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    Congo’s Christians Confront a Climate Crisis

    An ecologist and pastor says Christians in the DRC are finally shedding otherworldly colonial theology and getting serious about climate action.

    By Sarah Holcomb and Jean-Pierre Ibucwa Lipanda

    May 17, 2022
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    Jean-Pierre Ibucwa Lipanda is an expert in natural resource management and environmental science as well as a pastor. He works with the Church of Christ in Congo, an alliance of ninety-two Protestant churches, training religious leaders and bringing Pentecostals and evangelicals into dialogue about the environment. Freelance journalist Sarah Holcomb spoke with him about his work and the theology guiding it.

    Sarah Holcomb: Tracing your environmental advocacy back to its roots, you were deeply impacted by the natural world as a child growing up in the Democratic Republic of the Congo (DRC), home to almost half of Africa’s rainforest and twelve percent of the world’s tropical forest. Could you set the scene for us?

    Jean-Pierre Ibucwa Lipanda: I have been a friend of nature since my childhood. Fifty-eight years ago I was born in Itombwe Massif, a forested region in the eastern part of the Democratic Republic of the Congo, South Kivu province. It’s a beautiful, green region, world-renowned for its biodiversity. My father and my mother were agricultural breeders. Growing up surrounded by fantastic landscapes, I was always drawn to the savannah and forests. There are two large rivers that pass our village, and there I’d watch the birds and various animals coming to bathe. As I got older, I decided to study environmental sciences and human ecology, and eventually I began to consider how to mobilize churches in the effort to preserve and restore the natural world.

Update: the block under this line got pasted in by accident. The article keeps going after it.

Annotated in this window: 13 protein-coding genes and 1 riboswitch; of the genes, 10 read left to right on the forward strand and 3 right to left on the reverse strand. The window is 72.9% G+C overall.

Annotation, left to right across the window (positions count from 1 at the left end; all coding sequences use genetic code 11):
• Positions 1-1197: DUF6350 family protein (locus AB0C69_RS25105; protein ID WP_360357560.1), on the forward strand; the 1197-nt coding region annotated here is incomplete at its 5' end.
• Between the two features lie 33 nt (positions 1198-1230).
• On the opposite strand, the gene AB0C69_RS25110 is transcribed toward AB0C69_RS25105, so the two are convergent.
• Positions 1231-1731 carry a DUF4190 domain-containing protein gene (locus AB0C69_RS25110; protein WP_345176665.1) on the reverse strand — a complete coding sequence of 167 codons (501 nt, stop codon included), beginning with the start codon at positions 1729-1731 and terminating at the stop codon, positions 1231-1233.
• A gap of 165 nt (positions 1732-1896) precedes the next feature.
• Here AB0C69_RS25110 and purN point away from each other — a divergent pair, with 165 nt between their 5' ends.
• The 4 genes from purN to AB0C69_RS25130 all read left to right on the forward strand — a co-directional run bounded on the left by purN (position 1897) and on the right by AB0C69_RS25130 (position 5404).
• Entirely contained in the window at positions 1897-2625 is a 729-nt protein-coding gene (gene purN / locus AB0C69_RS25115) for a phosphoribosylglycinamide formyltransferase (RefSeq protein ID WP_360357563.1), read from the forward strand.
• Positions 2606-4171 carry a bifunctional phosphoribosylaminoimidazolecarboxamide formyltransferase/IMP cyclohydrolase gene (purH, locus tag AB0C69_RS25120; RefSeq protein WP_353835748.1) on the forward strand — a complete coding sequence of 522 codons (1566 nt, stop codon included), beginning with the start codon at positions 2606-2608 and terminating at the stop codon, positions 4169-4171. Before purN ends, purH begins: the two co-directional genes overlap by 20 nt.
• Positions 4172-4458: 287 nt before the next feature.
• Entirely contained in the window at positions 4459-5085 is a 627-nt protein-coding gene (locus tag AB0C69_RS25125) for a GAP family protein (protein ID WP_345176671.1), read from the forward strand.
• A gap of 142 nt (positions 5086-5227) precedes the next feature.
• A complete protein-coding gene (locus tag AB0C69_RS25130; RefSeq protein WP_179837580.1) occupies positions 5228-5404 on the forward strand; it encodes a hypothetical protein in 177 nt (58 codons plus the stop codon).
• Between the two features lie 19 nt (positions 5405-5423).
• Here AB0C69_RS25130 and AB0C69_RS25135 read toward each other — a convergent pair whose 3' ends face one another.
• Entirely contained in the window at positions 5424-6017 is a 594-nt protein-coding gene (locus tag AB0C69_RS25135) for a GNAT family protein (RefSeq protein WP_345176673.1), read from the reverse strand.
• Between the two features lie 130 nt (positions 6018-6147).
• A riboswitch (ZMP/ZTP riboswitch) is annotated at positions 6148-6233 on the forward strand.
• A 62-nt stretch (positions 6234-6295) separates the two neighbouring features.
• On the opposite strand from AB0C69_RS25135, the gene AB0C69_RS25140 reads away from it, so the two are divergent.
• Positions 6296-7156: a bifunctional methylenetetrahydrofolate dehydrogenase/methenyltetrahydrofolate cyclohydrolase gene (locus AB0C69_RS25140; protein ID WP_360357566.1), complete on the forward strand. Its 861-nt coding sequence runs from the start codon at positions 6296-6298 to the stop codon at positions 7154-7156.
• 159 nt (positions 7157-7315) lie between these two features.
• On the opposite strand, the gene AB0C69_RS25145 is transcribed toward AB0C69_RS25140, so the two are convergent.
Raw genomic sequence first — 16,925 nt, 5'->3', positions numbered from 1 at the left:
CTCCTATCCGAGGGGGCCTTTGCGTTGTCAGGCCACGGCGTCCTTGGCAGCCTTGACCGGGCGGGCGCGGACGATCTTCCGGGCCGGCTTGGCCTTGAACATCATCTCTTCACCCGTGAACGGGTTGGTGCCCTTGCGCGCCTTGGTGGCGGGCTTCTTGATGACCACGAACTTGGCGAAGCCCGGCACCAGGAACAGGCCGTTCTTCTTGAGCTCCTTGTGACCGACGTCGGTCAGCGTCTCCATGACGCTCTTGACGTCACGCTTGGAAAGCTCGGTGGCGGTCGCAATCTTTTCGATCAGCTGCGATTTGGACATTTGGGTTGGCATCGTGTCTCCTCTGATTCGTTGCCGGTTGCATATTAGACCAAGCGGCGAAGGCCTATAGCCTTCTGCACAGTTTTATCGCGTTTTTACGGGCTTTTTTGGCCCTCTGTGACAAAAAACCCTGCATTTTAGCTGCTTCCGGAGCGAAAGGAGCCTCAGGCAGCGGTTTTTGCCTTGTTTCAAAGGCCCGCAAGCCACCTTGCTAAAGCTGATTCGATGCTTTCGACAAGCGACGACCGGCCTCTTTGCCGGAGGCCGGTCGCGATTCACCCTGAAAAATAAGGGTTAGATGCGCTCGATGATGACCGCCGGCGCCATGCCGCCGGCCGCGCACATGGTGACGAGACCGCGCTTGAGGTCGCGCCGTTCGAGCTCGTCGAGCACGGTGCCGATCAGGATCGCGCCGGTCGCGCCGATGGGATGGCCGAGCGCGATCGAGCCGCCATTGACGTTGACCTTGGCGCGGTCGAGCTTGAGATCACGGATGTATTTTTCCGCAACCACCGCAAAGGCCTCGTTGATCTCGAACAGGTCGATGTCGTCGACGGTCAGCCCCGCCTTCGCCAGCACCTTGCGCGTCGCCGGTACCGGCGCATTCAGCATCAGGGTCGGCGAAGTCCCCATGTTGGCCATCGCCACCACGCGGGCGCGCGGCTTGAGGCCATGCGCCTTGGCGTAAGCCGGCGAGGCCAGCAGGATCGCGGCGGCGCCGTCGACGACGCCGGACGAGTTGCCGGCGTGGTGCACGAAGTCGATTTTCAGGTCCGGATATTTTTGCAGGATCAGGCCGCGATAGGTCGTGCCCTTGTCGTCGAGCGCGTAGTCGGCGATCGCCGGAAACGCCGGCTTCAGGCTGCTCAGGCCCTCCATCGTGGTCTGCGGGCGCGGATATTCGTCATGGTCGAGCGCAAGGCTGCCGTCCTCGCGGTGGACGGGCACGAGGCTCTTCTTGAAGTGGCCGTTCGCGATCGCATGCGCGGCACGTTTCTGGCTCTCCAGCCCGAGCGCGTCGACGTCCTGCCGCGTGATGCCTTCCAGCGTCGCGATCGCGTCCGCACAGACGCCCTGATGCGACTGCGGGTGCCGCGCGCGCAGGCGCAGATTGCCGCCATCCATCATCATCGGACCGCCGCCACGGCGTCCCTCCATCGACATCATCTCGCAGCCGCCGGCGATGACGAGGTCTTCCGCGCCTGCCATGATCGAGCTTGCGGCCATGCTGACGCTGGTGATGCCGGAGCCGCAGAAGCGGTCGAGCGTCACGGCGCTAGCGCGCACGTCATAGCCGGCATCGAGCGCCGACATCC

How did you encounter God in creation and experience the spiritual dimension of the natural world?

    One day when I was twelve, my older sister took me to a Methodist church near our home where the preacher read Psalm 24:1: “The earth and everything in it belongs to God.” This came as a surprise to me. I was so taken by it that I practically jumped in my seat. From that point onwards, I decided to look for God to whom all things belong. Now, when I saw the mountains, the rivers, the animals, the birds, and everything surrounding me, I realized that God made all of it, even my own being.

    vultures in a tree looking out over the savannah

    Photograph by Bibhash Banerjee (Public domain)

    I started learning how to raise small wild animals at home. I planted vegetables and flowers. I didn’t know much at the time, so I wasn’t very successful. But I had concluded that the environment is a tool God has given us to meet our daily needs, and we needed to protect it.

    The DRC is one of the most biodiverse areas of the world, but right now the region is under tremendous strain. What does the present reality of climate change and environmental damage look like?

    Climate change is already having a clear impact on the environment. We can look at the city of Bukavu in eastern Congo and its surroundings, for example. Climate change is altering the times when plants are flowering and the migrations of birds and insects. We are seeing loss of biodiversity in forests and wetlands, species disappearing and others appearing. There is both a scarcity of rain and an increase in floods, which pollute rivers and lakes. Water sources are drying up, temperatures are rising, soil is growing infertile. These factors are intensifying armed conflicts, political instability, and hunger. Climate change is posing a problem of survival, as the supply of drinking water decreases and poverty increases in many communities. Many local religious communities are not yet informed about climate change, environmental conservation, and sustainable development. There is much for the church to do.